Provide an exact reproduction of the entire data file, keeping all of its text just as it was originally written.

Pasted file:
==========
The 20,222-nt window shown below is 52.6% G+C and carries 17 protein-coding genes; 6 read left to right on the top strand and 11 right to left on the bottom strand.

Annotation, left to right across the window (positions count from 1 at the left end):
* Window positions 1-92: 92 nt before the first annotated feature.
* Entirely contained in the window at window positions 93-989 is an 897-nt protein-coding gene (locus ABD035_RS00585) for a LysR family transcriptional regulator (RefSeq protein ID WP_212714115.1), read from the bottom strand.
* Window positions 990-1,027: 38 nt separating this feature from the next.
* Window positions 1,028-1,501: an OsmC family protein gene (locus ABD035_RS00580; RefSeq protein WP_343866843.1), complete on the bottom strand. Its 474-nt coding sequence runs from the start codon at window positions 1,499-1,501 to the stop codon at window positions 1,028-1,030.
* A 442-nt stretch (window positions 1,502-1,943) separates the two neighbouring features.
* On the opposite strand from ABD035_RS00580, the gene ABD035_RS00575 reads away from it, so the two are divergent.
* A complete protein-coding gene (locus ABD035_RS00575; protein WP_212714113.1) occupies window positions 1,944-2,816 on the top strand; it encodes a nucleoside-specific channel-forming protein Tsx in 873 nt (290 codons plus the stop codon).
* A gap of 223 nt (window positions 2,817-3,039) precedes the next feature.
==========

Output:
The 20,222-nt window shown below is 52.6% G+C and carries 17 protein-coding genes; 6 read left to right on the top strand and 11 right to left on the bottom strand.

Annotation, left to right across the window (positions count from 1 at the left end):
* Window positions 1-92: 92 nt before the first annotated feature.
* Entirely contained in the window at window positions 93-989 is an 897-nt protein-coding gene (locus ABD035_RS00585) for a LysR family transcriptional regulator (RefSeq protein ID WP_212714115.1), read from the bottom strand.
* Window positions 990-1,027: 38 nt separating this feature from the next.
* Window positions 1,028-1,501: an OsmC family protein gene (locus ABD035_RS00580; RefSeq protein WP_343866843.1), complete on the bottom strand. Its 474-nt coding sequence runs from the start codon at window positions 1,499-1,501 to the stop codon at window positions 1,028-1,030.
* A 442-nt stretch (window positions 1,502-1,943) separates the two neighbouring features.
* On the opposite strand from ABD035_RS00580, the gene ABD035_RS00575 reads away from it, so the two are divergent.
* A complete protein-coding gene (locus ABD035_RS00575; protein WP_212714113.1) occupies window positions 1,944-2,816 on the top strand; it encodes a nucleoside-specific channel-forming protein Tsx in 873 nt (290 codons plus the stop codon).
* A gap of 223 nt (window positions 2,817-3,039) precedes the next feature.